Switch to English Language Passer en langue française Omschakelen naar Nederlandse Taal Wechseln Sie zu deutschen Sprache Passa alla lingua italiana
Members: 70,219   Posts: 1,532,273   Online: 847
      
Page 3 of 4 FirstFirst 1234 LastLast
Results 21 to 30 of 39
  1. #21
    TheFlyingCamera's Avatar
    Join Date
    May 2005
    Location
    Washington DC
    Shooter
    Large Format
    Posts
    8,303
    Blog Entries
    51
    Images
    434
    If you're DESPERATE for mounting a packard shutter on a big lens, you can always do what I did... I made a "universal" front-mount system. That camera is a Gundlach Wizard 11x14, with a Bausch & Lomb 1C 16" f4.5 Tessar. AKA big-ass lens. I just have to make a new face-plate for another lens and I can transfer the packard to it. The Gundlach takes an almost 7" lensboard, which is what I'd consider to be the minimum size for a field camera. Nice would be a 9", but that's getting too big for a field camera.
    Attached Thumbnails Attached Thumbnails Packard2.jpg  

  2. #22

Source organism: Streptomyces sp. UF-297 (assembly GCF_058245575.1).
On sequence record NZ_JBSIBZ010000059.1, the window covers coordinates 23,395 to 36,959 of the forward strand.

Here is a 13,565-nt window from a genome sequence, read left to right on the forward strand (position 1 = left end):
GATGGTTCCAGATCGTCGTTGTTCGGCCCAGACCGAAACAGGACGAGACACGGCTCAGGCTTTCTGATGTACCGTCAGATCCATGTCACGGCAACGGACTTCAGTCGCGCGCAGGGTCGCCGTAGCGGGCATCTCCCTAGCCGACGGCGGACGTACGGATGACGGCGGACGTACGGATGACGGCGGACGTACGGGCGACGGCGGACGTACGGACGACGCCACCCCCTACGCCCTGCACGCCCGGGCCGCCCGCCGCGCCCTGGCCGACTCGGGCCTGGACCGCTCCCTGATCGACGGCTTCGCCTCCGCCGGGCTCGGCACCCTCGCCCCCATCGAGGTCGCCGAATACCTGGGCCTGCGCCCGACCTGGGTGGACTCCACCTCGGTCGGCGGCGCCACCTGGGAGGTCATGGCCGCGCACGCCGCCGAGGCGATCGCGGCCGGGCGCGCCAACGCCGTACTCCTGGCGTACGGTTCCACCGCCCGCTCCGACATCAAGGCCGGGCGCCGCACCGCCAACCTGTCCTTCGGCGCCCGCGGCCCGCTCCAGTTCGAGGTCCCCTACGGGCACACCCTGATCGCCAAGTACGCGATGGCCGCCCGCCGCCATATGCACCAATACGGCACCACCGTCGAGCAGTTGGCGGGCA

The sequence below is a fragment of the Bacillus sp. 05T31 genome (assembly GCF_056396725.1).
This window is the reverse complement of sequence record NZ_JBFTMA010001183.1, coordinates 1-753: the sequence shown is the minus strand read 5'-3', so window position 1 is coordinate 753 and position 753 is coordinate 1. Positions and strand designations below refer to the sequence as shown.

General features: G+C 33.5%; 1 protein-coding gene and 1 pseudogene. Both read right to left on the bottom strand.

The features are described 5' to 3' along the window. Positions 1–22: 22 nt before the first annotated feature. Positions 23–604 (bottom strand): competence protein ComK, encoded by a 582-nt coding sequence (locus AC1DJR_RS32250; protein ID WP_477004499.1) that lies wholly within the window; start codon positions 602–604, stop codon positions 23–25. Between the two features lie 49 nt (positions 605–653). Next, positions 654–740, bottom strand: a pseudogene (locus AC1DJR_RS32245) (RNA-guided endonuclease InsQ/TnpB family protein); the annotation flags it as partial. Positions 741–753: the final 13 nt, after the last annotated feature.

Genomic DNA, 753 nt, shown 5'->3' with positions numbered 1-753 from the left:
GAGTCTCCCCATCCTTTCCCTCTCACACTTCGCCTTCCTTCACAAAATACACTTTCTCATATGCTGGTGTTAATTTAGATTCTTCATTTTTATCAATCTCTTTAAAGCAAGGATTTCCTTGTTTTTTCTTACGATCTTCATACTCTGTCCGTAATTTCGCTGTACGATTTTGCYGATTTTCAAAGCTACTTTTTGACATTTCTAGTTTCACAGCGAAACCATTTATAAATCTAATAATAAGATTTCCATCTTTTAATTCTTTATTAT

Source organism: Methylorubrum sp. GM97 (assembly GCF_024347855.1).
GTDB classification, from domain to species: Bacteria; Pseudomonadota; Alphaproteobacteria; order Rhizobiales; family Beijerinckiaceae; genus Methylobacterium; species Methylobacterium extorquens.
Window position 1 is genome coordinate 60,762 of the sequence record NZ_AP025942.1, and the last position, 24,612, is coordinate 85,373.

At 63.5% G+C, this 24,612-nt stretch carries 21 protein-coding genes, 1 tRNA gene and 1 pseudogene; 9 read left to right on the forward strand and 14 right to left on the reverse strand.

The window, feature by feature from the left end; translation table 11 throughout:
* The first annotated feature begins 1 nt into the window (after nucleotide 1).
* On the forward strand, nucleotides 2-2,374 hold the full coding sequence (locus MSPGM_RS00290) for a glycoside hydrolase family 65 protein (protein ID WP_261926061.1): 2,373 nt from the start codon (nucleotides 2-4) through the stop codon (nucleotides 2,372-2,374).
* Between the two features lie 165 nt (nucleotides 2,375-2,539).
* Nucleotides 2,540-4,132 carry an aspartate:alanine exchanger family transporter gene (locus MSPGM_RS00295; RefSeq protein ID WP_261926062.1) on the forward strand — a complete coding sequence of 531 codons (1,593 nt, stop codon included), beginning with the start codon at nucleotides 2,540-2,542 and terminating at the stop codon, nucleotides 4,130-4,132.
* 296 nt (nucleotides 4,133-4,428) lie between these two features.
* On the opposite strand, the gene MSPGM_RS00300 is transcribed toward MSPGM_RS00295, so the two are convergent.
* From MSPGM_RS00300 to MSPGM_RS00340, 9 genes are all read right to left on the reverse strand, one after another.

Curt's Avatar
    Join Date
    Sep 2005
    Location
    Pacific Northwest
    Shooter
    Multi Format
    Posts
    4,543
    Images
    15
    That's what I call ingenuity Scott, what a great solution.

    Curt
    Everytime I find a film or paper that I like, they discontinue it. - Paul Strand - Aperture monograph on Strand

  3. #23

    Join Date
    May 2006
    Location
    Shenadoah Valley
    Shooter
    Large Format
    Posts
    342
    Images
    4
    I made my ULF to accept 7" lens boards and I do need them that size for a few lenses. I also front mount a packard shutter to a 300mm metrogon.

    As far as taping film goes I think its sad that on expensive new film holders there is no provision for properly holding the film down, other than using tape in the center. I can not use tape on the film I use for 30x40cm as its quite thin and easily kinks. Also I don't like having tape goop on the septum of an otherwise nice film holder. I just think tape is a bad cheap solution to the problem. What we need is a better design not the same old thing. I have worked up several designs for a better film holder but I don't see them really going anywhere at the moment but maybe one day.

  4. #24
    Curt's Avatar
    Join Date
    Sep 2005
    Location
    Pacific Northwest
    Shooter
    Multi Format
    Posts
    4,543
    Images
    15
    I agree, a good many years ago Beseler came up with the Negatrans 4x5 negative holder so glass wasn't necessary, I have one and every time I use it I am thankful that someone designed it. I am thinking hard about a film holder that keeps the film flat. Like Dr. Seuss said; "We can do better than this".
    Everytime I find a film or paper that I like, they discontinue it. - Paul Strand - Aperture monograph on Strand

  5. #25
    Jim Fitzgerald's Avatar
    Join Date
    Aug 2005
    Location
    Ventura, Ca